Forget Facebook and Twitter.
The world’s oldest social media network is making a comeback.
Amateur radio or “ham radio” has survived the threats of the cellphone, the Internet and the elimination of the Morse code requirement for operators.
Now it has adapted to new technologies making it easier, cheaper and more accessible for everyone to find their voices on the airwaves, said Brian Davies, a member of the Central Alberta Amateur Radio Club.
While long-time hams or operators feared the cellphone would mark the end of ham radio, Bob King, club president, said digital modes and computers used with ham radios are helping the resurgence.
“We’re getting a lot of the new hams into the hobby because we’re using computers to generate the digital signals for sending and receiving (as opposed to analog),” said King. “It’s growing faster now then it ever has.”
At the Shady Nook Hall in Red Deer County on Saturday, spirits were high as the 100 or so hams gathered for some “eyeball to eyeball” time or visits during the 44th annual Red Deer Amateur Radio Picnic and Hamfest on Saturday.
The Central Alberta Amateur Radio Club has about 60 male and female members from all over the region.
For many in the club, the lure of connecting with people around the world is part of the reason for taking up the hobby.
For others it’s helping out in emergencies and disasters. In some situations ham radio may be the only way to communicate.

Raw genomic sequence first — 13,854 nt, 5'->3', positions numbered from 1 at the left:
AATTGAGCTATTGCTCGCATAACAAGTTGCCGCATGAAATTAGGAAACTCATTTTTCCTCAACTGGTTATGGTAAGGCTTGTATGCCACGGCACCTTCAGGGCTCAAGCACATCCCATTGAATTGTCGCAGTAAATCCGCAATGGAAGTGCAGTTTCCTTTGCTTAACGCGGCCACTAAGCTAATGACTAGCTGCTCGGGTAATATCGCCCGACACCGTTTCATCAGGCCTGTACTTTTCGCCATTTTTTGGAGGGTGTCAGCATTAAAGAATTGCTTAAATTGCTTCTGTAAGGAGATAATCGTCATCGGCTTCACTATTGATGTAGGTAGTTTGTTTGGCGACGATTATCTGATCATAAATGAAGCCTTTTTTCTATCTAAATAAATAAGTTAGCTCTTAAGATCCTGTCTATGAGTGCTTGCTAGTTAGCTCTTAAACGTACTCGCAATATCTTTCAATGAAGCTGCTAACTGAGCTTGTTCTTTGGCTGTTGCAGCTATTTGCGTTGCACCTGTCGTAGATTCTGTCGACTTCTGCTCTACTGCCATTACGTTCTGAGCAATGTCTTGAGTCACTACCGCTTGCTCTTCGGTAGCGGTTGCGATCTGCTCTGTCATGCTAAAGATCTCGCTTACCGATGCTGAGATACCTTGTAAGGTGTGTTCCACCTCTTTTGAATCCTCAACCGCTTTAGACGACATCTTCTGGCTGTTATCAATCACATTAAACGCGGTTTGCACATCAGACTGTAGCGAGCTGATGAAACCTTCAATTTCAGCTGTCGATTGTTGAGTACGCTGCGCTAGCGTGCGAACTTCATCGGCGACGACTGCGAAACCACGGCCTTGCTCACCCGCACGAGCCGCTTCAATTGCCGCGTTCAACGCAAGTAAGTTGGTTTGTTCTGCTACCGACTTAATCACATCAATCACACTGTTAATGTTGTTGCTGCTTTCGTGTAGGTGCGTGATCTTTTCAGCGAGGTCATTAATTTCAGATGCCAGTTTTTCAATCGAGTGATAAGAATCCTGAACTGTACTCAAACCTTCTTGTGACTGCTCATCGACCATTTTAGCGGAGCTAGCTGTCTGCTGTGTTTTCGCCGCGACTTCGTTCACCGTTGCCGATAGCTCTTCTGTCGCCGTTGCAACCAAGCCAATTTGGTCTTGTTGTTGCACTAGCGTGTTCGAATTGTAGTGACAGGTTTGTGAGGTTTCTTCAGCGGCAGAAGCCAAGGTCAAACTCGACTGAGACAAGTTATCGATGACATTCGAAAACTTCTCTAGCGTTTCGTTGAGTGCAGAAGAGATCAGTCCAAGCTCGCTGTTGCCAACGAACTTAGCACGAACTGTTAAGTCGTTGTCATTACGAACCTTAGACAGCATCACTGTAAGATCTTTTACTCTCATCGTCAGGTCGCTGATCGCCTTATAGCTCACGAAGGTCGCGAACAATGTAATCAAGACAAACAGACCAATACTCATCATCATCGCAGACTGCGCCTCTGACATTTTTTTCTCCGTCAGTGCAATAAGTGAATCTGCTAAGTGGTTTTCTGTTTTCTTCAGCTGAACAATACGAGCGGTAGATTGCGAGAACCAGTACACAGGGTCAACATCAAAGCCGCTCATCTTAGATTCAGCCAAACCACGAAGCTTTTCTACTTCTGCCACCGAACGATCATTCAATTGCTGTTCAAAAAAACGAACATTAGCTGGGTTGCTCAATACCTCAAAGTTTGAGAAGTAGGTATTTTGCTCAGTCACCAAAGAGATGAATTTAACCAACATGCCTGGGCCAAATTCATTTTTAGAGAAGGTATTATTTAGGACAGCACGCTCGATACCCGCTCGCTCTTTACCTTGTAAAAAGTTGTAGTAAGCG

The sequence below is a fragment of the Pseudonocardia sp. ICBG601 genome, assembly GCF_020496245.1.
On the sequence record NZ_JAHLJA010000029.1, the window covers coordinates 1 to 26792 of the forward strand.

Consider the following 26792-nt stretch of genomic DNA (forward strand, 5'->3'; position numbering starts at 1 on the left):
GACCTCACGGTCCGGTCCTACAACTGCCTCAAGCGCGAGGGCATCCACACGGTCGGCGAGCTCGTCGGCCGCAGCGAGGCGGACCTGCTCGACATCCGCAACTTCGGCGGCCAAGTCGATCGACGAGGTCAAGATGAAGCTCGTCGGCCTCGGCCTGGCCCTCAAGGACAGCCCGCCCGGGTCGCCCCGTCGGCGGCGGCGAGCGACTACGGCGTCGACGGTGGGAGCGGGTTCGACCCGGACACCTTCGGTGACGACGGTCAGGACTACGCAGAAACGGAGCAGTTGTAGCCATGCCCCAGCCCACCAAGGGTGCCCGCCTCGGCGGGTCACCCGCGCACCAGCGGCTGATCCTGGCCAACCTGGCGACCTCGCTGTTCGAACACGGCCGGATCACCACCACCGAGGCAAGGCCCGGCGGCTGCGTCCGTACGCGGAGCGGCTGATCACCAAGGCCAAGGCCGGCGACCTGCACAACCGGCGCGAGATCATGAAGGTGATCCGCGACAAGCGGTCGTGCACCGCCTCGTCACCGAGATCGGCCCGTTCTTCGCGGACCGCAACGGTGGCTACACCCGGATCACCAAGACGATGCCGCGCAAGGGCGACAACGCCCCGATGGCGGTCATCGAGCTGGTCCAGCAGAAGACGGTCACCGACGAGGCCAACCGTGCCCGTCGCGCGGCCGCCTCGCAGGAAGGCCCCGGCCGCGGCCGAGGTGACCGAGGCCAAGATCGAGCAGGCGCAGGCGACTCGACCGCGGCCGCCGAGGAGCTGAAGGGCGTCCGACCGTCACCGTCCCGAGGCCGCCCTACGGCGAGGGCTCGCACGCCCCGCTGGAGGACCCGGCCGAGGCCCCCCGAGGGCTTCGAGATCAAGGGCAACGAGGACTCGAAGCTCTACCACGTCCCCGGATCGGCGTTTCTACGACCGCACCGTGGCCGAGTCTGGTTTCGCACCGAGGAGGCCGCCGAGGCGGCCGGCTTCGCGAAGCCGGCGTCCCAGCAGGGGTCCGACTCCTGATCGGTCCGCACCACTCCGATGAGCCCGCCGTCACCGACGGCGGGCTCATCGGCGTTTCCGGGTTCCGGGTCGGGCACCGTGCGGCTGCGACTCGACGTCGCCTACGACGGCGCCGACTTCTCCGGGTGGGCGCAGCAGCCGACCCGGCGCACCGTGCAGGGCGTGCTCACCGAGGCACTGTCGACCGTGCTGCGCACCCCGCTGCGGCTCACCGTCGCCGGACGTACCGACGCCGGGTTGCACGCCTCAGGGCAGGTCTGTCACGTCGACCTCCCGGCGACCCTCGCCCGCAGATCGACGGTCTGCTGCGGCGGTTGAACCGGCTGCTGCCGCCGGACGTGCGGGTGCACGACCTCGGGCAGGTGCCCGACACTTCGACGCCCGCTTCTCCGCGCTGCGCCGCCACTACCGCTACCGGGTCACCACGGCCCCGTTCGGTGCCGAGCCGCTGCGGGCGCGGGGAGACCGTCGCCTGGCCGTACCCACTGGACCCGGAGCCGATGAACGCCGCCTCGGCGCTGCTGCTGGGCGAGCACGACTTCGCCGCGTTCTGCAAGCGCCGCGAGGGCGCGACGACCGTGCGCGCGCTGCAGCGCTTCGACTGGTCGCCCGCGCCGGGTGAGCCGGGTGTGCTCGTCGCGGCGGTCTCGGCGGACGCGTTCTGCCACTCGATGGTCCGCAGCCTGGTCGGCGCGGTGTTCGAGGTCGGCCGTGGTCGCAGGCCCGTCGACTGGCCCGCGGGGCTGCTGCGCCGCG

Local ham operators were instrumental in providing support during the Pine Lake Tornado. The club works very closely with the Red Deer County. King said “when all else fails ham radio will be there.”
“And it’s a fun hobby,” said King. “You get to talk to people all around the world.”
In fact some members have talked to astronauts in space and bounced their radio signals off the moon.
Bill Jackson, club secretary, said it was the camaraderie and making new contacts around the world that sparked his interest in radio.
Jackson, who has multiple sclerosis, said he has a limited number of things that he can do and this gives him reason for getting out of bed in the morning.
Jackson said they talk mostly about ham radio and equipment. There’s a gentleman’s agreement of “no politics” and “no business.”
Geoff Bawden, president of the Radio Amateurs of Canada, said the amateur radio equipment has evolved along with technology.
He said the handheld radios are smaller, lighter and cheaper than they were 30 years ago. Bawden said those with visual or hearing impairments are able to become a ham because of the advances in technology.
The club hosts weekend courses on amateur radio.
Operators must have a licence in order to be on the air. For more information visit www.caarc.ca.